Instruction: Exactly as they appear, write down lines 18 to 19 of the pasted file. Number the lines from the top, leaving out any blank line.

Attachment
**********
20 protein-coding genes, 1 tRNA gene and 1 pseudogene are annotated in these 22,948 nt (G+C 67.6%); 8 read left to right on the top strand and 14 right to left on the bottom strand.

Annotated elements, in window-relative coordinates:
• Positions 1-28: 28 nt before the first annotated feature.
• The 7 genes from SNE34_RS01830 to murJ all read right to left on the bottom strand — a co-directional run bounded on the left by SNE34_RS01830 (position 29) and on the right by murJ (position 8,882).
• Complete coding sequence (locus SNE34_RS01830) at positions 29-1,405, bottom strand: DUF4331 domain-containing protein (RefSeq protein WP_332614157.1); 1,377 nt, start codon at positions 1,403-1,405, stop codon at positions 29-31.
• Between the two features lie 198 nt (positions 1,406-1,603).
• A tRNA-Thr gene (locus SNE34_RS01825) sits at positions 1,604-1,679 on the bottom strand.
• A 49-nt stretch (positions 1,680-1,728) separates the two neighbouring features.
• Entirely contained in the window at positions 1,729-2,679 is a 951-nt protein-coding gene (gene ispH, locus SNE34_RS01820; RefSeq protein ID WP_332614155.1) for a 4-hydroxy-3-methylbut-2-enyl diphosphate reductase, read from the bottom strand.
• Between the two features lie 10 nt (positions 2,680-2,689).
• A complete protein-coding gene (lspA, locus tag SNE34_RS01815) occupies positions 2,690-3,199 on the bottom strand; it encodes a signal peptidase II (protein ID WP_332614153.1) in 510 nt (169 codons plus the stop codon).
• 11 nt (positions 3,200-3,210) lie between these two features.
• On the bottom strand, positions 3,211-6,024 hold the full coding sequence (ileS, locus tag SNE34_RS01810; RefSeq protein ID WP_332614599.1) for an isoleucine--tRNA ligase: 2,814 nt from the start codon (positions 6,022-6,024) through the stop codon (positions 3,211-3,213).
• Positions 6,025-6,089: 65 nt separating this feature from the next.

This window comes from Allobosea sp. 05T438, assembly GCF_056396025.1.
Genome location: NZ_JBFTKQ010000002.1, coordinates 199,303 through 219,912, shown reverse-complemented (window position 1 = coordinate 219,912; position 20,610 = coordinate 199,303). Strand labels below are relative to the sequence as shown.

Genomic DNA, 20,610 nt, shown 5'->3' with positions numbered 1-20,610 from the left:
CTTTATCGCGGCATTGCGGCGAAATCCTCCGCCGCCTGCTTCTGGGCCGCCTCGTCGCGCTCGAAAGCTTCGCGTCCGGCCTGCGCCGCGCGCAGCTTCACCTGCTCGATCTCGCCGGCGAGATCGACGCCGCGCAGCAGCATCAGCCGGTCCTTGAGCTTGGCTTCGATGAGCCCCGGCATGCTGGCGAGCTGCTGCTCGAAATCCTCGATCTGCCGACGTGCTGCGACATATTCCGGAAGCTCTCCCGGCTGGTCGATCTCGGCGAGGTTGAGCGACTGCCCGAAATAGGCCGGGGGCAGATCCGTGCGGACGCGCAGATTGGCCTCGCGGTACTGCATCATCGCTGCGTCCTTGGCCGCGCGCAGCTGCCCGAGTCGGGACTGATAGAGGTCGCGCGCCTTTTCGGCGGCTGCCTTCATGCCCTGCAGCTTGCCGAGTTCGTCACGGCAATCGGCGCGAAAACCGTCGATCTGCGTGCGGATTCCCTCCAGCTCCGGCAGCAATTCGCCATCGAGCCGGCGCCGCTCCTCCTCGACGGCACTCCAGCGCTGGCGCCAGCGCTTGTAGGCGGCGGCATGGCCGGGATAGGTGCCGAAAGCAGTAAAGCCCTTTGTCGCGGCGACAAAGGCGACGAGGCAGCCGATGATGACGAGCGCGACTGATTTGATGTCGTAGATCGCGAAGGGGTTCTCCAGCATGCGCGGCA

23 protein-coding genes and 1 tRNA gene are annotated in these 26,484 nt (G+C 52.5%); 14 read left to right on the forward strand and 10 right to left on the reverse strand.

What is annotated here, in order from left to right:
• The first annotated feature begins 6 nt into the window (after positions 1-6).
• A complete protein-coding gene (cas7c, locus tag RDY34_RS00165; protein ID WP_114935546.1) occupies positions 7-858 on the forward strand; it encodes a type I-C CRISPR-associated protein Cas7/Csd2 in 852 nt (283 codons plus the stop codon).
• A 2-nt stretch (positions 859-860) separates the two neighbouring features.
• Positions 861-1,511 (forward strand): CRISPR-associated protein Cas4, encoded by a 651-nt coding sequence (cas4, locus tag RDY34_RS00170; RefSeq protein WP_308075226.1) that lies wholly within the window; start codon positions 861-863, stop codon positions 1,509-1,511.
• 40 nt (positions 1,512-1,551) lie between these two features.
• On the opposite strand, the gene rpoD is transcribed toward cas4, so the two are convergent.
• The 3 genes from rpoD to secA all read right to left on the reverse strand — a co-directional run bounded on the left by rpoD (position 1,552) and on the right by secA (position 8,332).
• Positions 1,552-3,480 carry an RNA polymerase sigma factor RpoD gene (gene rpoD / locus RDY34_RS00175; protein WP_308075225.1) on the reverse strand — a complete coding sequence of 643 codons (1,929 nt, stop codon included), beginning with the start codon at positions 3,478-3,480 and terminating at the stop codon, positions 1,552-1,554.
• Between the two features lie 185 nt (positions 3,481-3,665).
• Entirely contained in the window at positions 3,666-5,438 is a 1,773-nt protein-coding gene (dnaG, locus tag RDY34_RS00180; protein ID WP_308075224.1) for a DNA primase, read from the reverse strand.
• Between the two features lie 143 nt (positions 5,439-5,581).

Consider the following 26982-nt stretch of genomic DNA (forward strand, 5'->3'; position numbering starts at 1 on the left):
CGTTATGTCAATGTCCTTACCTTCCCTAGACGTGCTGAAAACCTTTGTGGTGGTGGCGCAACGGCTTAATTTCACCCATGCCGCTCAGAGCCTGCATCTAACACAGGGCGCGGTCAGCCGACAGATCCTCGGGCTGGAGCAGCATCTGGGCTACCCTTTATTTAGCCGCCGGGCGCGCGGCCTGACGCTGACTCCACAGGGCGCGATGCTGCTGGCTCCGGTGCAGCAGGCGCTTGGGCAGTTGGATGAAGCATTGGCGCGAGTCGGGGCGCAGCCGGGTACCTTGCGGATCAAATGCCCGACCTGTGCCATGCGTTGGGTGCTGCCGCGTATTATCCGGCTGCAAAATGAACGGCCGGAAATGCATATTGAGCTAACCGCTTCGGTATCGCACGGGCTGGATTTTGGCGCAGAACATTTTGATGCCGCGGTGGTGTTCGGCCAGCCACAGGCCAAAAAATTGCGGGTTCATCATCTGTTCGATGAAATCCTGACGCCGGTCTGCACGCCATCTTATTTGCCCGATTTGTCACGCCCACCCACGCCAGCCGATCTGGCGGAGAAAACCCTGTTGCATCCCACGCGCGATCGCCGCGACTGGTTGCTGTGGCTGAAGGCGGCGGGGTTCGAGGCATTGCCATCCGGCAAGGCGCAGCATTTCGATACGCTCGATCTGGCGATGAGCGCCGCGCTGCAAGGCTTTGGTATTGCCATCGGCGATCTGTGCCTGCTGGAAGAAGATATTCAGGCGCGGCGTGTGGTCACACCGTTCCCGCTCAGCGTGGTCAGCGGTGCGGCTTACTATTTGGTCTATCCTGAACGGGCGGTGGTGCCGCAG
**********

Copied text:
CTTTATCGCGGCATTGCGGCGAAATCCTCCGCCGCCTGCTTCTGGGCCGCCTCGTCGCGCTCGAAAGCTTCGCGTCCGGCCTGCGCCGCGCGCAGCTTCACCTGCTCGATCTCGCCGGCGAGATCGACGCCGCGCAGCAGCATCAGCCGGTCCTTGAGCTTGGCTTCGATGAGCCCCGGCATGCTGGCGAGCTGCTGCTCGAAATCCTCGATCTGCCGACGTGCTGCGACATATTCCGGAAGCTCTCCCGGCTGGTCGATCTCGGCGAGGTTGAGCGACTGCCCGAAATAGGCCGGGGGCAGATCCGTGCGGACGCGCAGATTGGCCTCGCGGTACTGCATCATCGCTGCGTCCTTGGCCGCGCGCAGCTGCCCGAGTCGGGACTGATAGAGGTCGCGCGCCTTTTCGGCGGCTGCCTTCATGCCCTGCAGCTTGCCGAGTTCGTCACGGCAATCGGCGCGAAAACCGTCGATCTGCGTGCGGATTCCCTCCAGCTCCGGCAGCAATTCGCCATCGAGCCGGCGCCGCTCCTCCTCGACGGCACTCCAGCGCTGGCGCCAGCGCTTGTAGGCGGCGGCATGGCCGGGATAGGTGCCGAAAGCAGTAAAGCCCTTTGTCGCGGCGACAAAGGCGACGAGGCAGCCGATGATGACGAGCGCGACTGATTTGATGTCGTAGATCGCGAAGGGGTTCTCCAGCATGCGCGGCA

23 protein-coding genes and 1 tRNA gene are annotated in these 26,484 nt (G+C 52.5%); 14 read left to right on the forward strand and 10 right to left on the reverse strand.